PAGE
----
This seemed to disarm him, and she followed Calder outside. He strode off down the street at a pace she had to work to keep up with. Apparently he didn’t plan to offer an explanation for the scene in the restaurant. So much for wondering if she might have misjudged him. Her first impression of him had been correct. It was disappointing.
They walked most of the brief length of the town in silence before he finally said, without looking at her, “Thank you.”
“Not a problem. This is where I turn off. My lab’s down here.”
“I’ll walk you there.” He didn’t sound particularly pleased with the prospect.
“There’s no need. It’s out of your way.”
He paid no attention. Rather than argue pointlessly with him, Cassie followed his lead, glad it was only a block away.
“This is it. Take care.” It was hackneyed, but it was more polite than saying ‘goodbye and good riddance.’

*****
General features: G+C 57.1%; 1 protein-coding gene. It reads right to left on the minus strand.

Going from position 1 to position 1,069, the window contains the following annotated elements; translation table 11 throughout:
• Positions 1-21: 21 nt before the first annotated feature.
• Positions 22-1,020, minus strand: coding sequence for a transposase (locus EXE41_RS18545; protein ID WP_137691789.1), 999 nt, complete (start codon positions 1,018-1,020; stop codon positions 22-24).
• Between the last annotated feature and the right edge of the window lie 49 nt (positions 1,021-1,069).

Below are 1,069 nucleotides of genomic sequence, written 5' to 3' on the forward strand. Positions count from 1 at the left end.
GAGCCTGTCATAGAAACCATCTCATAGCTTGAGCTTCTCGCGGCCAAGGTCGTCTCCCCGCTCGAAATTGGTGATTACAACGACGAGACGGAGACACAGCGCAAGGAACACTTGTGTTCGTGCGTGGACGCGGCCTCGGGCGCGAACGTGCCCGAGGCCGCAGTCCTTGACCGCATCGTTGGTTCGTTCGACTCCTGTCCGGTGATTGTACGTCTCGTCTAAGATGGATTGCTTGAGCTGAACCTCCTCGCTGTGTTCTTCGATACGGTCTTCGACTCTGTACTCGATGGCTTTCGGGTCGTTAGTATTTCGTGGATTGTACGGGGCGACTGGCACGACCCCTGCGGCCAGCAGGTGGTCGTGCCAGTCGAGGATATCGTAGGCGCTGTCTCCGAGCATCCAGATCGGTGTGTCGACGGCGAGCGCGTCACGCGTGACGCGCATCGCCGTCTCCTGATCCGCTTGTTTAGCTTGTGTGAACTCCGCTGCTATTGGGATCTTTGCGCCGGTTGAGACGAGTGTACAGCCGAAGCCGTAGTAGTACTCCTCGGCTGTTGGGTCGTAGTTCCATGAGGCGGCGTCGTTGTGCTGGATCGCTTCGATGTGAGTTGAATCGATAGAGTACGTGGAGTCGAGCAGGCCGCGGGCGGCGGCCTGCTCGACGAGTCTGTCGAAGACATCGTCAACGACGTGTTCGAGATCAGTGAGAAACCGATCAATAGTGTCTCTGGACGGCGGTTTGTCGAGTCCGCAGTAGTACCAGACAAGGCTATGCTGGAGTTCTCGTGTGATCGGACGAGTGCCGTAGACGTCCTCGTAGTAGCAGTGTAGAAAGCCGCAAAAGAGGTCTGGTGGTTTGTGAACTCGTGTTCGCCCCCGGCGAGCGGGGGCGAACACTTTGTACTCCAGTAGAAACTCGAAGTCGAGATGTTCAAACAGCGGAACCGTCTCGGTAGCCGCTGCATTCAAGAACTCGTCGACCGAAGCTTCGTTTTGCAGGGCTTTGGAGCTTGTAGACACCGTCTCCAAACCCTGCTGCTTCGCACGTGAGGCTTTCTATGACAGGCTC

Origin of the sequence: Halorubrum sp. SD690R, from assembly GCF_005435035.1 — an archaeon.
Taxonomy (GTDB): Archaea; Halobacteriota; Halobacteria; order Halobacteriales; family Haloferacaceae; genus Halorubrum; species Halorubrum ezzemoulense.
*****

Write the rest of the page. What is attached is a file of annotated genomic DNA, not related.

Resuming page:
He stopped between her and the building. “I suppose you knew all along.”
His lips thinned. “Who I am.”
Cassie’s temper began to simmer, but for Erin’s sake she didn’t let it show. It wouldn’t do her friend any good to have Cassie argue with Calder. “Look, I have no idea what you’re talking about, I have no idea what went on back there, and I suspect I’m just as happy that way.”
When he didn’t respond, she flashed him a quick, if somewhat less than genuine, smile. “This is it, my home away from home,” she said. “Enjoy the rest of your day.” She turned and walked into the building before he could make any reply.
As she ran up the stairs, she didn’t see him standing and looking after her, contemplating the rarity of a woman who couldn’t seem to get out of his company fast enough. Perversely, he found himself wishing she would look back, but she never did.